Risk appetite tumbles
October was one of the worst months since 1980
- Small-cap stocks were the worst performers.
- U.S. Treasuries failed to generate excess returns.
- Non-U.S. risk-free rate markets did marginally better.
- Emerging-market corporate credit gained, but emerging-market equities tumbled.
This 10-year illustration captures the cyclicality of investors’ appetite for risk.
With Lehman Brothers’ bankruptcy and the onset of the global financial crisis, appetite for risk all but disappears.
Eruption and subsequent clearing of concerns over EU sovereign debt crisis, U.S. debt ceiling, and fear of China hard landing drive major risk selloff and rally.
March ’16–Jan ’18
Risk assets rally amid improving commodity prices, perceived stability in China's macro data, and expectations for gradualist Fed policy.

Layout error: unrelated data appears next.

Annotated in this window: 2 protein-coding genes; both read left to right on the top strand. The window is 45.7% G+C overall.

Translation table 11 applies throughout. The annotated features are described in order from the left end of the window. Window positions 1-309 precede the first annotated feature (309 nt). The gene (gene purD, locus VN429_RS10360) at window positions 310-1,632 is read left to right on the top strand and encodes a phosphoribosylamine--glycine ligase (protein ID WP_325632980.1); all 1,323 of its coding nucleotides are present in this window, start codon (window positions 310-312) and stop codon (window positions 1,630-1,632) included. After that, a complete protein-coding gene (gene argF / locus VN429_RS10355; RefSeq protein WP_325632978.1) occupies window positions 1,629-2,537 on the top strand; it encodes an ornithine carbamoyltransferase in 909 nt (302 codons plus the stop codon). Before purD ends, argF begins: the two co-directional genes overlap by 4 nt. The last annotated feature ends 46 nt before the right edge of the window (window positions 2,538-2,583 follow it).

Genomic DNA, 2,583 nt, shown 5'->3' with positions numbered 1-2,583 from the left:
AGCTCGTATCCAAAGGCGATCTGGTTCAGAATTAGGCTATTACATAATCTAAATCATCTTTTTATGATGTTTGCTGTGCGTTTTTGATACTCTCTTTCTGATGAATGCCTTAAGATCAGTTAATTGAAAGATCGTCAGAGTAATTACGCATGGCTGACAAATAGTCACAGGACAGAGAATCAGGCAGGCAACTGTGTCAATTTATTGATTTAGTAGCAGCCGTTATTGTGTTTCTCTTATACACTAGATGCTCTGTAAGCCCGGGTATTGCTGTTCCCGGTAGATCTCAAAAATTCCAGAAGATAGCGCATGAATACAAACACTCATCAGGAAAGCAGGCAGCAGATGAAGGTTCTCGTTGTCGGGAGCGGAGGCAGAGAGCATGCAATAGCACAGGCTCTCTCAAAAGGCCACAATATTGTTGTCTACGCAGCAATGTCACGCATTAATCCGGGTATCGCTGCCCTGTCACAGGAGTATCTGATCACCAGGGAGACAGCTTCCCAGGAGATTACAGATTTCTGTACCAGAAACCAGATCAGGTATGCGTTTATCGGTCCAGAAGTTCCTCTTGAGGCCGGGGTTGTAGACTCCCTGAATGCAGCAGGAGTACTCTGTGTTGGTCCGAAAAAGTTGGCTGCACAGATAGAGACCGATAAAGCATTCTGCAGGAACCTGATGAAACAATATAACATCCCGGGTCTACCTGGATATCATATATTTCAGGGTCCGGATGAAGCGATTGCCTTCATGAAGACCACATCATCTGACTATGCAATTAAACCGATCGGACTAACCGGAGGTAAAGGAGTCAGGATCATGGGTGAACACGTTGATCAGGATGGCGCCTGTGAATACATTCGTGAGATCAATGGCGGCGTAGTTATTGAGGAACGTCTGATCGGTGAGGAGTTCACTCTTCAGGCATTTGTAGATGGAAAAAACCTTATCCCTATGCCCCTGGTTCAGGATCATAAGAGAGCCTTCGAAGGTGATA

Source: Putnam. Data as of October 31, 2018. We base our Global GDP Nowcast on a tailored methodology that captures daily data releases for the lost essential growth characteristics for each of 25 countries — including purchasing managers’ index data, industrial production, retail sales data, labor market metrics, real estate price indexes, sentiment indicators, and numerous other factors. The mix of factors used for each market may change over time as new indicators become available from data sources or if certain factors become more, or less, predictive of economic growth.